A major 25-year study just published in the Journal of the American College of Cardiology found that increasing your salt intake from 1.5 to 2 teaspoons a day can increase your odds of premature death by 12 percent.

    That may be true -- if you're eating a lot of salty snacks, processed foods, and fast food.

    It's not coming from tossing one too many pinches in your homemade soup, or going overboard with the salt shaker at the dinner table. Massive amounts of salt are in your foods like instant noodles, canned soups, bottled salad dressings, and more.

    You're not eating it by the spoonful, so it may not feel like you're consuming a lot of salt -- but trust me, all those processed foods are packed with salt that you might not expect, and you sometimes can't even taste.

    If you're like the average American, you're taking in about 3,400 mg of salt per day. But in the study earlier this year, researchers found 3,400 mg a day to be a quite safe level. So adding half a teaspoon to that amount is not going to make a big difference in your overall health.

    But if you have high blood pressure and you also consume a very high level of salt -- over 6,000 mg a day -- you actually are putting yourself at risk. In that case, decreasing your salt intake to a moderate -- not low -- level could reduce your risk for cardiovascular disease.

    Try a pinch of kosher salt -- which has a courser grain -- or even sea salt, which can have more of a "flaky" texture. Sea salts can be so flavorful on their own that you don't need to add a lot to season your food.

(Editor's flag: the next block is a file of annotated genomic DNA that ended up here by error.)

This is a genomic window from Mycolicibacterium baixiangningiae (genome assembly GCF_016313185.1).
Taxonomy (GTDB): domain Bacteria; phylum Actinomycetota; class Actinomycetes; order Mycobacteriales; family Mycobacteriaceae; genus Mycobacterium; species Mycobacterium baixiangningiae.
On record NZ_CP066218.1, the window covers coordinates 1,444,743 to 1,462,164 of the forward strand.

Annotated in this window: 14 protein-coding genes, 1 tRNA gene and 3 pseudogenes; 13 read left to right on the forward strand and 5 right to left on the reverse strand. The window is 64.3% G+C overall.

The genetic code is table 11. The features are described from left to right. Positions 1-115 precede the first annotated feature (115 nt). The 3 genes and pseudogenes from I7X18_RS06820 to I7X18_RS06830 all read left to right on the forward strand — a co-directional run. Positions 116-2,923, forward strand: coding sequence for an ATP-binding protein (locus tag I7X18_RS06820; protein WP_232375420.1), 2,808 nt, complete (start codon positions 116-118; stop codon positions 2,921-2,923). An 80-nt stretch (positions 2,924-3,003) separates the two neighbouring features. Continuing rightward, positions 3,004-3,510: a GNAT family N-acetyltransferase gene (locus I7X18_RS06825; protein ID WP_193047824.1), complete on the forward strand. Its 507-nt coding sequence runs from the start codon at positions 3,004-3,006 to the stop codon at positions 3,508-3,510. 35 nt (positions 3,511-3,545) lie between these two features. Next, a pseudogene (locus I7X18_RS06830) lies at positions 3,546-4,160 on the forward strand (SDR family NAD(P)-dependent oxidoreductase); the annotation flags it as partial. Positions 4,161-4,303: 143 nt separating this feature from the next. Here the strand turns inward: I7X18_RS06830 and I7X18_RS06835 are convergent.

And they've got the same sodium amount by weight -- but because of their texture, the sodium in courser salts is actually lower by volume.

    More importantly, start eating REAL food -- fresh meats, fruits, and vegetables -- and your sodium intake will go down to moderate levels in no time.

  3. Study exposes sham war on salt

    Dutch research proves Americans should be consuming two to three times as much salt as recommended by the federal government.
  4. No new limits for salt

    The Institute of Medicine says there's no need to keep lowering salt levels.
  5. Low salt won't save lives

    A new study claims a low-salt diet will save hundreds of thousands of American lives -- but that's just not true.
  6. Let them eat nothing!

    The Nanny State would rather see people STARVE than eat food that doesn't meet Big Mother's approval -- and that's not even an exaggeration.
  7. How the 'staff of life' is killing you

    Look at the ingredients in a loaf of bread and you'll see a long list of what NOT to eat.
  8. Overeaters are underthinkers

    Want to keep your mind? Lose the weight. I won't mince words here: Fat people have a higher rate of any number of brain problems, from depression right on up the ladder to dementia.
  9. School lunches now worse than ever

    It's Friday again, and that means it's time for my weekly look at Big Mother's relentless assault on your freedom to choose your family's food. On the menu this week: school lunch.
  10. Why you need MORE salt

    There's no other way to put it: Any doc who's still pushing the government-backed low-sodium diet is a complete ignoramus, plain and simple -- because the problem facing most Americans these days isn't too much salt... it's TOO LITTLE!